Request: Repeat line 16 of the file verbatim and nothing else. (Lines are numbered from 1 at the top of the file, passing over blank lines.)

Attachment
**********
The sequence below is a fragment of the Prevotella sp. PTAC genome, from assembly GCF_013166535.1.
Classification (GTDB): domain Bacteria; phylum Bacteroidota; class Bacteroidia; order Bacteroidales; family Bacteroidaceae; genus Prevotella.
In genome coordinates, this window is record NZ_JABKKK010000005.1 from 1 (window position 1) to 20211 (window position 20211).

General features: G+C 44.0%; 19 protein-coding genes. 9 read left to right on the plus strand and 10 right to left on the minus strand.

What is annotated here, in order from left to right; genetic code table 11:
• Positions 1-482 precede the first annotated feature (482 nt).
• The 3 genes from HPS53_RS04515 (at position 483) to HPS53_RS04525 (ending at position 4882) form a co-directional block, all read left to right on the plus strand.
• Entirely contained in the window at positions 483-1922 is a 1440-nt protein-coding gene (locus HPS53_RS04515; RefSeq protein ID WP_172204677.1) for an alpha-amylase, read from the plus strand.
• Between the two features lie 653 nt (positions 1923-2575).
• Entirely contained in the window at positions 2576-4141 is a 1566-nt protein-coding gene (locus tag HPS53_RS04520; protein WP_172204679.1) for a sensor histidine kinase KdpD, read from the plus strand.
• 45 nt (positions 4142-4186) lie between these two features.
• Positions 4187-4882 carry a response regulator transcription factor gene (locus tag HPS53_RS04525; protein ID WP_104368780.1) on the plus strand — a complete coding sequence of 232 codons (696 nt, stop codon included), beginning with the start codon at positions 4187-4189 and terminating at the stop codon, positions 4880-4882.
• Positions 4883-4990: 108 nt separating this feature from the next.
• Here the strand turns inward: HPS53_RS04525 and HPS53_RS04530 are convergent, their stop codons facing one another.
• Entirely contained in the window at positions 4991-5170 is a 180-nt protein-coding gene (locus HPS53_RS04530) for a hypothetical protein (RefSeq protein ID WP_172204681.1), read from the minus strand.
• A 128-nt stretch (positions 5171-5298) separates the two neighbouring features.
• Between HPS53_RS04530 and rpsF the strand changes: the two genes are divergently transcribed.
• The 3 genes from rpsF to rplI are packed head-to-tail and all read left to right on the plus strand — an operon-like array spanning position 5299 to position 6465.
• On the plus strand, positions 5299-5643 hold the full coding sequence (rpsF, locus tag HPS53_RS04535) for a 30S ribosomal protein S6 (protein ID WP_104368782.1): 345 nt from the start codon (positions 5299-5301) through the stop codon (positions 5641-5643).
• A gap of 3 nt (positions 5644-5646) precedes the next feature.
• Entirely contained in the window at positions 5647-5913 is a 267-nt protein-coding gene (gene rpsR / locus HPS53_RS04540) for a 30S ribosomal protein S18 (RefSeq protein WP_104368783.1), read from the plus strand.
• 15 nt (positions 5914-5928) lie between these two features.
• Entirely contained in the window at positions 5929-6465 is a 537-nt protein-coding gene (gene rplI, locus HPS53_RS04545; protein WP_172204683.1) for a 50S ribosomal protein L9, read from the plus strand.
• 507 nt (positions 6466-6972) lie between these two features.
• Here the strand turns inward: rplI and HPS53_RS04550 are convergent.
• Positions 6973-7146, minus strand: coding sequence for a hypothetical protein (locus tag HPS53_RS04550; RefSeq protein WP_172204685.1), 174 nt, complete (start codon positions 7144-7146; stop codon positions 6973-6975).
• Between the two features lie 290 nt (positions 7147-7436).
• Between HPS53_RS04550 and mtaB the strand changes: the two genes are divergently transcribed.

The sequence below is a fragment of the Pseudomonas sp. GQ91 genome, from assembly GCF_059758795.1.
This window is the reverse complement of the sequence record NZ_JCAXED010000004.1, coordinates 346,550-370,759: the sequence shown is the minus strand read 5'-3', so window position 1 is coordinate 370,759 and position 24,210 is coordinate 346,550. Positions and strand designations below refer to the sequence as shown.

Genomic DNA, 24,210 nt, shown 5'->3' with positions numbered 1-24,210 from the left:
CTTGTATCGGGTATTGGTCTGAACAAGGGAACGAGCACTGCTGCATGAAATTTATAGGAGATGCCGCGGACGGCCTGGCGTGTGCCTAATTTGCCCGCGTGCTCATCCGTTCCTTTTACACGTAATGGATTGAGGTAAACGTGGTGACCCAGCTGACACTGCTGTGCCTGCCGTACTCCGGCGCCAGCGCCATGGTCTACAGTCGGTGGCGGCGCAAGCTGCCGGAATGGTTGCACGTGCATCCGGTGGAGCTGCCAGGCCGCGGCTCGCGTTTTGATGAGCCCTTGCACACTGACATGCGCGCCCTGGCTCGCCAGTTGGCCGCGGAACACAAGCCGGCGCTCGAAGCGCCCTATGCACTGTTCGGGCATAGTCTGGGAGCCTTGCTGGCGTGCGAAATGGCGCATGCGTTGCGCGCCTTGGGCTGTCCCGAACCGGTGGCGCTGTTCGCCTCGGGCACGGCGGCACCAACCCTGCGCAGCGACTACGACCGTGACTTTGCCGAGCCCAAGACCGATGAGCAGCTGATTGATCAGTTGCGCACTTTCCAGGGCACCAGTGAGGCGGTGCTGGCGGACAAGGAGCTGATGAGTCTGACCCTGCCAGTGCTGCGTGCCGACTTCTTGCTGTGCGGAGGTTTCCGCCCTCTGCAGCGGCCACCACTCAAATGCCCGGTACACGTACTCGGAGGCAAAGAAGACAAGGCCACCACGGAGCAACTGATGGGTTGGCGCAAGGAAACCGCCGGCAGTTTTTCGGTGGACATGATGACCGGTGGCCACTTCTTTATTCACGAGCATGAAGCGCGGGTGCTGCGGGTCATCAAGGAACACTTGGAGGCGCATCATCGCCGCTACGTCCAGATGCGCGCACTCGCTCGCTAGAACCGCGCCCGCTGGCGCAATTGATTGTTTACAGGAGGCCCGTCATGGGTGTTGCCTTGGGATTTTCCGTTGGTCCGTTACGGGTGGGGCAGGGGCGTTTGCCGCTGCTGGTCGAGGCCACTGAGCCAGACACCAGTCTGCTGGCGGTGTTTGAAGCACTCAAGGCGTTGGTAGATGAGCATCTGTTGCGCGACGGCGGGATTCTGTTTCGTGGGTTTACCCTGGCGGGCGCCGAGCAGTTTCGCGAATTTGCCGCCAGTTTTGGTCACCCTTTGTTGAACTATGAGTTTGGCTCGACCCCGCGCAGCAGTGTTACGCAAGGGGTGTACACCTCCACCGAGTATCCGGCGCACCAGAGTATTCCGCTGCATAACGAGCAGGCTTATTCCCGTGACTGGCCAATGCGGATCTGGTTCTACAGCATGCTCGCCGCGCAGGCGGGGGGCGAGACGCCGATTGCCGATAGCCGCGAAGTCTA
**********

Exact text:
• A 128-nt stretch (positions 5171-5298) separates the two neighbouring features.